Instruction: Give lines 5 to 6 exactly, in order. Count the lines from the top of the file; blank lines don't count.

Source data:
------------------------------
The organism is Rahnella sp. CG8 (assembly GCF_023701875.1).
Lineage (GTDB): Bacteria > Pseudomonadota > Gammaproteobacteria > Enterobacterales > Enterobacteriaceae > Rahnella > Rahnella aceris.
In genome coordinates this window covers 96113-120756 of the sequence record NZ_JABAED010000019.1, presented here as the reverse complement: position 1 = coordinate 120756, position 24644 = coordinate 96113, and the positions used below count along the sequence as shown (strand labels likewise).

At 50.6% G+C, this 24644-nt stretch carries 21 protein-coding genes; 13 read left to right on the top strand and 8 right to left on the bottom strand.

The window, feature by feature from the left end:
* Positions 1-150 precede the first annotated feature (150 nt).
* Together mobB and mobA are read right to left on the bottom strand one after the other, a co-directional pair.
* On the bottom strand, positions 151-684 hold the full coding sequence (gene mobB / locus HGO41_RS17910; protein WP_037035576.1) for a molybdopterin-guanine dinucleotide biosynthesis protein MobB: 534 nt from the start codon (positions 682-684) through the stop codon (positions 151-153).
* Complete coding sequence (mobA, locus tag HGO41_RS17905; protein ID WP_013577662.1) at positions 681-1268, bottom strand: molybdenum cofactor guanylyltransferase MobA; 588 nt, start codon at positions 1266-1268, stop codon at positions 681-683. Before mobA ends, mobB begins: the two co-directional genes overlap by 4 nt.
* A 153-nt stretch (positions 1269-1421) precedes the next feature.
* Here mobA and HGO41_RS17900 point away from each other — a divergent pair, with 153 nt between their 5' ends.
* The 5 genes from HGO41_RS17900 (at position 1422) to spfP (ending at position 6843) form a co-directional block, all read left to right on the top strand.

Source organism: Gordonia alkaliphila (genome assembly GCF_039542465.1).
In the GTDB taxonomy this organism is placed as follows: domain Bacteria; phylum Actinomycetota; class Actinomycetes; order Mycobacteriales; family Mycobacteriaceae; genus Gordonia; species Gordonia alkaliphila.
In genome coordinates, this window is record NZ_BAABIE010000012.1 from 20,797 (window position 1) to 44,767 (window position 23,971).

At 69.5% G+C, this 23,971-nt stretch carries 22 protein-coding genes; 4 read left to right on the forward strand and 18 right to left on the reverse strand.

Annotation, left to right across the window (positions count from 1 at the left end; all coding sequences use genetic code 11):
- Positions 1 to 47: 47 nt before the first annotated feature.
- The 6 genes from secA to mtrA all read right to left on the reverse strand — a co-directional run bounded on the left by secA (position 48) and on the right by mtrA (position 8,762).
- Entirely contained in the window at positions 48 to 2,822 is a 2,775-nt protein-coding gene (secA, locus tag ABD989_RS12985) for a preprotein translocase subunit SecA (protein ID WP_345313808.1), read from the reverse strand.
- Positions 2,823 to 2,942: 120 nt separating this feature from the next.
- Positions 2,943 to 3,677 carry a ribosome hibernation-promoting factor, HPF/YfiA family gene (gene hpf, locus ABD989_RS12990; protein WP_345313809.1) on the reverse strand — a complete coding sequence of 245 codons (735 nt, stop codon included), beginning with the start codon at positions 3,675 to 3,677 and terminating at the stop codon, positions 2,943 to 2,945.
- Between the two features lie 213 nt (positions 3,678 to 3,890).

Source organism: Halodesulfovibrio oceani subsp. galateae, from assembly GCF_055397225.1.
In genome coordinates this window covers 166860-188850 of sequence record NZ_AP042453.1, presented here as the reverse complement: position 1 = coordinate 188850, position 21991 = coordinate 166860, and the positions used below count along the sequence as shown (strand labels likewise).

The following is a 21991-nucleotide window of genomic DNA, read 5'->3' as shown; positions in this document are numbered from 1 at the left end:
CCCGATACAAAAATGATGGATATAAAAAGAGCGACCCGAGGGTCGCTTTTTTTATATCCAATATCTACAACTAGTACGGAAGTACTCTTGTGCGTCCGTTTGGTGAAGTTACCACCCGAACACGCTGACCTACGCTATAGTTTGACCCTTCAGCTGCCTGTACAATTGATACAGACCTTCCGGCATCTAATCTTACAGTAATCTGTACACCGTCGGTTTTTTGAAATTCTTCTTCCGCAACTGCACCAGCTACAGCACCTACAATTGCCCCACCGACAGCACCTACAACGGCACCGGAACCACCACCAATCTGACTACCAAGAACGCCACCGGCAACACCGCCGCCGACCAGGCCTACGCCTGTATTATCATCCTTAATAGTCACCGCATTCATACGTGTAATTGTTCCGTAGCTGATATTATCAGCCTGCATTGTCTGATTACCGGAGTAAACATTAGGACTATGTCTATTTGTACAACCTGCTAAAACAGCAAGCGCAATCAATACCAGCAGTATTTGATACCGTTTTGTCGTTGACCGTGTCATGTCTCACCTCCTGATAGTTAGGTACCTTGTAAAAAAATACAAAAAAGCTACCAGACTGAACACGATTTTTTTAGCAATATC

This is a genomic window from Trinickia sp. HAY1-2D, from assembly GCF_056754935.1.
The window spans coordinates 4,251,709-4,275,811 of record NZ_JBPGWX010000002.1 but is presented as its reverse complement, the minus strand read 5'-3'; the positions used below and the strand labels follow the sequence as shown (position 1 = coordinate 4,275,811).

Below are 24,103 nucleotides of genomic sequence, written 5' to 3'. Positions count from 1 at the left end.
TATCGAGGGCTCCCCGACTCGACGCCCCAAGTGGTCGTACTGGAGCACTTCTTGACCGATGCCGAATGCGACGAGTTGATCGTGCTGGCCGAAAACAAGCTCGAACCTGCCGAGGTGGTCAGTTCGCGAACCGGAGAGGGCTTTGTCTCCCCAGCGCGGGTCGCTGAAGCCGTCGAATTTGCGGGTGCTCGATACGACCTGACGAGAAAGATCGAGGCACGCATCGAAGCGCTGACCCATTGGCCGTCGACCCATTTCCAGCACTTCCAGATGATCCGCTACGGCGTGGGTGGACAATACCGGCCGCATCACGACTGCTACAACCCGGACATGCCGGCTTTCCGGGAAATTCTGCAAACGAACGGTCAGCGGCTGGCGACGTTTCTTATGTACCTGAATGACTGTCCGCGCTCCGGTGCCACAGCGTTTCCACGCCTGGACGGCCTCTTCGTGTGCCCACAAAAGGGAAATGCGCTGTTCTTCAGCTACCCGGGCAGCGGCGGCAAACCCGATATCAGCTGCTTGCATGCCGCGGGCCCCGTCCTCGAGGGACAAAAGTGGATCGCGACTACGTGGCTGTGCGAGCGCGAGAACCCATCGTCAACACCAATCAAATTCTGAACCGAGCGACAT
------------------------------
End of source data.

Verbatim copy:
The window, feature by feature from the left end:
* Positions 1-150 precede the first annotated feature (150 nt).